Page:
How much load will the plug be subjected to? If any sort of load is to be applied I'd use a a plug made of expoxy, such as Milliput. It does require a curing time but the plug will be strong and capable of taking a load.

PM

gemma10
4th Oct 2016, 13:15
Does anyone have a nephew or relative for that matter who is in to model R/C aircraft. Well, said nephew owns a 5ft 182 cessna made from that foamy stuff, which appears quite strong in itself, but the nosewheel fixings are a bit flimsy. Not flimsy any more I might add, cos said aircraft did a nose dive, tore off the steerable nosewheel fixings, converted the three bladed prop into a two bladed prop and bent the electric motor shaft..Whoops. I see this polymorph stuff as an ideal candidate to mould into the existing fuselage in order to attach said new components. Sorry for aviation content.

G0ULI
5th Oct 2016, 01:38
For those genuine iPhone cables that split after a year or less of use, Poundland in the UK sell replacement leads in a variety of colours for just 1. The cables are thicker than the original and surprisingly good quality for the price.

Beefing up the original cable at the plug with some mouldable plastic works too.

ashivraj
5th Oct 2016, 11:47
I've been lurking for a while and waiting for the right opportunity to make my first post, so hopefully this helps someone...

For iPhone leads - and MacBook chargers (the ones with the older 'L' shaped MagSafe, not the newer 'T' MagSafe) - heat shrink tubing around the danger zones works a treat. I've also added expandable braid sleeving to mine for added ruggedness (and the black sleeve looks better, to me, than Apple White).

Pontius Navigator
5th Oct 2016, 21:00
Son in Law tried a new product. Drill a large hole in the plaster board for the plug size, small is 15mm or so. The cylinder type plug is inserted, a screw driver then rotates two levers. The plug is tighteny in situ and a screw or whatever can then be screwed into the plug.

I'll try and get details.

ian16th
5th Oct 2016, 21:59
PN
Son in Law tried a new product. Drill a large hole in the plaster board for the plug size, small is 15mm or so. The cylinder type plug is inserted, a screw driver then rotates two levers. The plug is tighteny in situ and a screw or whatever can then be screwed into the plug.

I'll try and get details. The description fits these thingies:
GripIt Assorted Plasterboard Fixings 32 Pcs (http://www.screwfix.com/p/gripit-assorted-plasterboard-fixings-32-pcs/6165j)

At the price, they should be good.

G-CPTN
6th Oct 2016, 10:01
Early in my married life (from 1971) I used a sort of asbestos which was recommended for filling ragged holes.
'Rawl Plastic' was an asbestos fibre mix composed of dry white asbestos fibres, sold loose in a tin in a powder form. You mixed it with water and rolled it in a ball and plugged the wall. A small tamper and spike was supplied with the kit.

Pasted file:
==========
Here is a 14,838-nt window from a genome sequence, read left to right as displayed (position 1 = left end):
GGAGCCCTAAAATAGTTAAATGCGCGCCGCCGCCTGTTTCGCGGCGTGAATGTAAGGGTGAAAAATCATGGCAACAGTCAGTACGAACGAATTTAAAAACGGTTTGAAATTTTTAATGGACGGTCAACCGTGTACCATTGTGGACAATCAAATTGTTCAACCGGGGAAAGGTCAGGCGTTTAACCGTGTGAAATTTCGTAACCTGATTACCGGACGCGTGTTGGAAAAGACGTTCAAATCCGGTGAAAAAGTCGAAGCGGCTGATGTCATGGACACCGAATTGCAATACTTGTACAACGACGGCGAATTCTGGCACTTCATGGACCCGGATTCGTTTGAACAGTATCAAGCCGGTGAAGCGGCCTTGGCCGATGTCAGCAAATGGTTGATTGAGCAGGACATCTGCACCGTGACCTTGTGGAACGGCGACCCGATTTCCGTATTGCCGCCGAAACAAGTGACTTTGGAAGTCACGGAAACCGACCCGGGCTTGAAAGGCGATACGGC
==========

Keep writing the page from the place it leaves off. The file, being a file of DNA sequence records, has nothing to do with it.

This putty worked very well and even with crumbly bricks it stayed put.
It was allowed to dry in situ before it hardened and was able to be drilled or screwed-into.
The hazard of the asbestos fibres means that the product is no longer available.

radeng
6th Oct 2016, 10:53
My first thought on this was gutta percha, but I don't know if you can still get it.

The Flying Pram
6th Oct 2016, 17:22
'Rawl Plastic' was an asbestos fibre mix composed of dry white asbestos fibres, sold loose in a tin in a powder formThat brings back memories! My father used to swear by it. I wonder how many holes filled by the stuff still exist? Just imagine the panic these days if some was discovered during renovation work...

jimtherev
7th Oct 2016, 16:20
I've still got half a packet of the stuff. Still excellent!

Pontius Navigator
7th Oct 2016, 18:51
Ian, well done, spot on. He hung a very large mirror (2-man lift) on two of these. It is still up a month later

Nervous SLF
8th Oct 2016, 00:08
Early in my married life (from 1971) I used a sort of asbestos which was recommended for filling ragged holes.
'Rawl Plastic' was an asbestos fibre mix composed of dry white asbestos fibres, sold loose in a tin in a powder form. You mixed it with water and rolled it in a ball and plugged the wall. A small tamper and spike was supplied with the kit.
This putty worked very well and even with crumbly bricks it stayed put.
It was allowed to dry in situ before it hardened and was able to be drilled or screwed-into.
The hazard of the asbestos fibres means that the product is no longer available.


From memory that stuff was standard issue for telephone installers with Post Office Telephones.
If water wasn't easily available saliva was a quick solution.

.